Director Steven Spielberg’s latest film, Bridge of Spies, tells the story of James Donovan (Tom Hanks), a Brooklyn insurance claims lawyer who is thrust into the center of the Cold War when he’s assigned to represent Soviet spy Rudolf Abel (Mark Rylance). Not only does the film expose an extraordinary story during the Cold War, but it also carries over themes relevant to modern day society.
At the core of Bridge of Spies is the concept of spycraft. In the United States, Abel is being tried by the American government for spying on behalf of the Soviets. Meanwhile, fighter pilot Francis Gary Powers’s (Austin Stowell) U-2 spy plane is shot down over the Soviet Union. Powers is then captured and interrogated as an American spy. Within the film — and within the Cold War in general — warfare revolved around spying. Spielberg pointed out that the idea of being watched constantly is still relevant today.
“Only in the last two years since we unearthed this story for the first time and started telling it, a lot has happened that has taken us back to the life and times of the Cold War,” Spielberg said during a conference call.
According to Spielberg, there are obvious comparisons to the espionage and spycraft during the Cold War to the spying that goes on in America today.
“In the ’50s we flew U2s over the Soviet Union, and today we’re flying drones everywhere,” Spielberg said. “We were spying on each other all through the ’50s and ’60s, and today, we have a great deal of cyber hacking which is a form of espionage.”
Essentially, the themes and anxieties of the Cold War — national security, privacy and espionage — are every bit as relevant today; except instead of an outsider enemy of the Soviet Union, the cause is a little closer to home. Whether it’s whistleblower Edward Snowden or the constant reminder that advertisers are watching consumers’ transactions online, one thing is clear: Civilians are being watched.
By bringing to popular culture the issues of the Cold War, this film brings up questions of how far governments should go to protect their civilians. Spielberg, along with Hanks and Ryland, manages to make the audience feel for and relate to Soviet spy Abel, even though Abel represents the opposing side. After all, Abel appears to be a good man who’s just doing his patriotic duty for his country.
Moreover, central to this film is how Donovan abandons his ordinary life to not only defend a Russian spy, but also to travel to East Berlin to negotiate with the Soviets to release Powers and another hostage American in turn for Abel. Though it remains slightly confusing as to why Donovan becomes so immersed and intrigued by the Soviet spy Abel, Donovan is still a man who sticks to his values and the American virtues of democracy and fair defense.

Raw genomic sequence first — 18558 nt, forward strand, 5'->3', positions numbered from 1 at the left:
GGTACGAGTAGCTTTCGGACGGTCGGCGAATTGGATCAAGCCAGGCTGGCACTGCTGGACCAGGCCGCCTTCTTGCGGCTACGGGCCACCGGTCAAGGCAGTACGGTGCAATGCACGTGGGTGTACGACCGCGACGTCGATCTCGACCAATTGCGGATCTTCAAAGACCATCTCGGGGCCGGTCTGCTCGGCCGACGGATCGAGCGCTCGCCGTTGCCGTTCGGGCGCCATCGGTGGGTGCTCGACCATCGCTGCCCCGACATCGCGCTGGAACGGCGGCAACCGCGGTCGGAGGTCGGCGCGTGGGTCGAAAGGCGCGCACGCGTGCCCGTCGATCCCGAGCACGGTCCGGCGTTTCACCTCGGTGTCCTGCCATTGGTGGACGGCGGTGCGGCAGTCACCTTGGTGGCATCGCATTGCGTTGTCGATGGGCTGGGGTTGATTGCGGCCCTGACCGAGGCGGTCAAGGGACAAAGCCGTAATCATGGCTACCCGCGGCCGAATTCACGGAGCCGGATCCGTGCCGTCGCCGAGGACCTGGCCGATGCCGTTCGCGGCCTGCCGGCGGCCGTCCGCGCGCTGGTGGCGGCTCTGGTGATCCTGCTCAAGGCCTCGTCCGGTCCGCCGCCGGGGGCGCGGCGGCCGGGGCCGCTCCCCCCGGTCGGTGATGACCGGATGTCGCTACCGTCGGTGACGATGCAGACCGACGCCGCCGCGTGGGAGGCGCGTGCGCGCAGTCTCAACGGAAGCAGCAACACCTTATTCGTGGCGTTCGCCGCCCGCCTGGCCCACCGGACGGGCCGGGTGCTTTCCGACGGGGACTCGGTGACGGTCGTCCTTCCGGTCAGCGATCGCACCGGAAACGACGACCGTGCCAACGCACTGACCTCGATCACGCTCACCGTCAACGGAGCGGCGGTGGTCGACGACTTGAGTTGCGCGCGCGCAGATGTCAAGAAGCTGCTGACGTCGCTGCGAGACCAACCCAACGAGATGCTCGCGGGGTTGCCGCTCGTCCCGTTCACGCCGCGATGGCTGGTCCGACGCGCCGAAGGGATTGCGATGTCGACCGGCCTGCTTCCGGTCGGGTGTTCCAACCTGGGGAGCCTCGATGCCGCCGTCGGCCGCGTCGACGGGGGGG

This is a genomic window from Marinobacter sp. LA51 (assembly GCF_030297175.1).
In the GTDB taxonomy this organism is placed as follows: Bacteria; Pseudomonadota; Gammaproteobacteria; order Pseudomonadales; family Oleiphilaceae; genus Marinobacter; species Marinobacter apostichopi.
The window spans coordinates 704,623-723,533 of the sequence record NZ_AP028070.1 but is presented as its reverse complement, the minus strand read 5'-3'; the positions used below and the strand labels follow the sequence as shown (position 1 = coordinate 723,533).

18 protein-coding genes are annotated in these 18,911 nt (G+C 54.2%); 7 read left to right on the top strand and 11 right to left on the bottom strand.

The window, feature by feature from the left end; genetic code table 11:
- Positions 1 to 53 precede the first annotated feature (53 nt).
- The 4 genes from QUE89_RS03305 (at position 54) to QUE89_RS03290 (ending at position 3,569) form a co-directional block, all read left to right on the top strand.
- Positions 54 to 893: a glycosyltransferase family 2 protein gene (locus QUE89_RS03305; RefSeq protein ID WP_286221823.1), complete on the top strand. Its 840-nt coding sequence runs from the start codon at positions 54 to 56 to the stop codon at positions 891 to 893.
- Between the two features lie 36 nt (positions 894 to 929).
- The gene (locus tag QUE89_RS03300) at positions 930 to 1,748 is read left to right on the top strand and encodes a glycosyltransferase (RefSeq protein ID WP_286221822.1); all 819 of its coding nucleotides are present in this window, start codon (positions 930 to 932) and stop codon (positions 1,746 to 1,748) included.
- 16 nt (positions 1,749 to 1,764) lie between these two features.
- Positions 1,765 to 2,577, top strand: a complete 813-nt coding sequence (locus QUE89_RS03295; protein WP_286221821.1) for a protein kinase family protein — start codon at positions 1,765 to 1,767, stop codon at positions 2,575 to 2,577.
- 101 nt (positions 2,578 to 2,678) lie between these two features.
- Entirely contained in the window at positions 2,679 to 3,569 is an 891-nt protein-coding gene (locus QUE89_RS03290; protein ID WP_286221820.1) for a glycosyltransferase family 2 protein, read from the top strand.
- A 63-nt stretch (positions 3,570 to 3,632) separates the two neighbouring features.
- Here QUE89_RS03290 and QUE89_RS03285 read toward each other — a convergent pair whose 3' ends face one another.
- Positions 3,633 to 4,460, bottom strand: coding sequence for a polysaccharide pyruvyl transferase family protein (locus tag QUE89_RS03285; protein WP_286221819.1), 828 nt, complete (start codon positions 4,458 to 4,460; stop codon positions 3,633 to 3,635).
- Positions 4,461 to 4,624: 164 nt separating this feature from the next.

However, Donovan is not a soldier in any sense — he does not physically fight his way to victory. Rather, he employs the art of conversation and the art of negotiation, according to Spielberg. Like all good heroes, he refuses to give into societal pressure and fear tactics, and instead holds onto his deepest values despite a potentially dangerous outcome.
Spielberg proclaimed his admiration for Donovan’s tactics and the kind of story he represents.
“[Donovan] is a great example of what we need more of today not only in the diplomatic world, but on Capitol Hill and just the way people should be more patient with each other in trying to figure out or trying to celebrate what makes us different and not being so quick to judge someone who is not the same as us,” Spielberg said.
Though viewers may see Donovan as a hero, Spielberg said it isn’t his job to “forge heroes” as much as it is to provide accurate representations of the events of history.
“I don’t really think about Donovan or [Oskar] Schindler or [Abraham] Lincoln as my hero. I think of them as people I can learn something from. I’m really happy to hear if any of those characters become the heroes of others,” he said.
Donovan, Schindler and Lincoln are only three characters in the many true stories Spielberg has portrayed on screen. These films not only teach, but also draw parallels to similar modern issues. And, according to Spielberg, it’s essential to not only look at these instances of the past to help to look at the present, but also to look forward to the future.
“When I started having kids, it made me look ahead and then that forced me to look back ’cause I’ve always loved history,” Spielberg said. “I’ve always said to my kids you, you can’t go forward unless you know where all of us collectively have been, and so I’ve always had this interest in historical subjects.”